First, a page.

In the hours after the uprising Mead and Nehring — both fathers of young children concerned for what was being left behind for them — exchanged messages and calls and talked about their concerns. Within days those discussions became a jointly written commentary, published in The Herald, that sought a bipartisan path forward.

Both drew some criticism from party stalwarts on their own sides, but also praise and interest from the larger community. That turned into invitations to speak together at schools and civic groups, Mead said, sharing a message that — while they still disagree often on policy decisions — they are committed to working together collaboratively and in search of common values and goals. They are continuing that work in that fashion, Mead as council chair and Nehring as vice-chair.

Nehring and Mead now plan to continue those conversations and explorations on an even larger scale with a series of four forums this year throughout the county, beginning with the first from 6 to 8 p.m. Tuesday at a Mill Creek location.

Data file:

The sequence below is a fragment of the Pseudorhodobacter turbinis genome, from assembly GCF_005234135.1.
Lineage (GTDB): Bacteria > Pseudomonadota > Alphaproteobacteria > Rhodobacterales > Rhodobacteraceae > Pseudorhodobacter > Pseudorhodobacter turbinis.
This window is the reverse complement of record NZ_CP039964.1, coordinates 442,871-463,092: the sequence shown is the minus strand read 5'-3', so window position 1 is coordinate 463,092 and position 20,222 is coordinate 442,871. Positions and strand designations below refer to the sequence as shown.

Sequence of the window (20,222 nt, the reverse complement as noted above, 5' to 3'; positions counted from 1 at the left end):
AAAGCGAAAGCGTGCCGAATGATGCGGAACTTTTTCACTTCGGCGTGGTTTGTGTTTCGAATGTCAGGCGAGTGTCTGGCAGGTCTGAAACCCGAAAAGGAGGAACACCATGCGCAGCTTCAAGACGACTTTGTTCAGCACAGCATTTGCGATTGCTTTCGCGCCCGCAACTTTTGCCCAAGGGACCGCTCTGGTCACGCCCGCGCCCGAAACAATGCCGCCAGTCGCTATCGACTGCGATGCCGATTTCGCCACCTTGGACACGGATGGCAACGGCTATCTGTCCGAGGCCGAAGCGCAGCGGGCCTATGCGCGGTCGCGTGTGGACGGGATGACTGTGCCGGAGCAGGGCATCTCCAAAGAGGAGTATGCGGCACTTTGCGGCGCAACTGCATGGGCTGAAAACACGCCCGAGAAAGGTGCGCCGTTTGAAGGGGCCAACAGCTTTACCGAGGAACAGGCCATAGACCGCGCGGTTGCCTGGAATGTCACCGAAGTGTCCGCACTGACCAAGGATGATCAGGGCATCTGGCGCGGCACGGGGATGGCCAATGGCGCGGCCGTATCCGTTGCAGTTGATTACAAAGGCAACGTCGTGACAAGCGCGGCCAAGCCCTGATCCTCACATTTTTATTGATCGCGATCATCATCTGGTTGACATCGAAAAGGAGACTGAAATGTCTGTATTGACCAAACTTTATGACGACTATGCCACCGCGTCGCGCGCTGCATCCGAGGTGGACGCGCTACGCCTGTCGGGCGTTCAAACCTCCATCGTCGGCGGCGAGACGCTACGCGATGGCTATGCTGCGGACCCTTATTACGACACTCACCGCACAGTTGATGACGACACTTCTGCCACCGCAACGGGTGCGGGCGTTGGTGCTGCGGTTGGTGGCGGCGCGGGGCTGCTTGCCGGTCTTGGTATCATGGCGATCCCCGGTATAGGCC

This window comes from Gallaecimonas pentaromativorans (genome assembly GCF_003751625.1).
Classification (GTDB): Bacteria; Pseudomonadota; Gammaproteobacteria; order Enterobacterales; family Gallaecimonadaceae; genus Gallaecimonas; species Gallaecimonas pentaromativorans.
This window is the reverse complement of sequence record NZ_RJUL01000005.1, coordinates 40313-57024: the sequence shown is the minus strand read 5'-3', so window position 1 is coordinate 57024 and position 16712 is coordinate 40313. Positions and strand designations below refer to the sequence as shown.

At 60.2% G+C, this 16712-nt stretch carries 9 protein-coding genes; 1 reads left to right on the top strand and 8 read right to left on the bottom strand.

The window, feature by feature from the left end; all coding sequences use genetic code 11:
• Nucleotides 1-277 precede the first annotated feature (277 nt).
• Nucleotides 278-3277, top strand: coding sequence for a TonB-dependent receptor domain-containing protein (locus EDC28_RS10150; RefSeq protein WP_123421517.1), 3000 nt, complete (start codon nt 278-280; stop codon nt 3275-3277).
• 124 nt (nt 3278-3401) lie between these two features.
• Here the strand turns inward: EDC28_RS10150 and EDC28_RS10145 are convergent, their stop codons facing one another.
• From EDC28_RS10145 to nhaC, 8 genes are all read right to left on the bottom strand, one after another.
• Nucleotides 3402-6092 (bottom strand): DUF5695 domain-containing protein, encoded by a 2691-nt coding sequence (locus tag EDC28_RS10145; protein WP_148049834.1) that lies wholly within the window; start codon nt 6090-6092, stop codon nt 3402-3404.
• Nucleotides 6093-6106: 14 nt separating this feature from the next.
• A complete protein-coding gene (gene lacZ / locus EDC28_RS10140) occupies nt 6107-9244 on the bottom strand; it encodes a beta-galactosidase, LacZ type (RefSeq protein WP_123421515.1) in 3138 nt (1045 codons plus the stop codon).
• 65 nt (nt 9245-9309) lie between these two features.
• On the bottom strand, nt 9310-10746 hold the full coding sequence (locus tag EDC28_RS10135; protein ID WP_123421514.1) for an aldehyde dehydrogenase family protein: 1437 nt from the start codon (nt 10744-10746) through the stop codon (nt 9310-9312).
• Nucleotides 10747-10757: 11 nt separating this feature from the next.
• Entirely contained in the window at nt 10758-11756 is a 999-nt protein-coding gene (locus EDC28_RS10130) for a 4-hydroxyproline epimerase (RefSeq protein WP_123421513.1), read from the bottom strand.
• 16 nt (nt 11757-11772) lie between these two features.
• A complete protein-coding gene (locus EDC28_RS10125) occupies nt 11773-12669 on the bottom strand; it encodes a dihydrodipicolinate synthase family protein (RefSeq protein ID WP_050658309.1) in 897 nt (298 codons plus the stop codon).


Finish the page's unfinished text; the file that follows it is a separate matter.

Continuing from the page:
“We want to hear from people about what they think the root causes of polarization are, and what can we do about it,” Nehring said during a recent conversation with the editorial board. “What can electeds do about it and what can we do as a community to overcome that and begin building a better local community.”

Mead said he hoped the forums can help shift the region into a new era of local politics.

Roundtable civics: Mead and Nehring aren’t the only ones thinking along these lines. Independent of their effort, during the last two years, a group of Edmonds residents has organized monthly discussions, delving into issues common for cities, such as law enforcement, planning, housing and more, but with an emphasis on a civil, respectful sharing of ideas.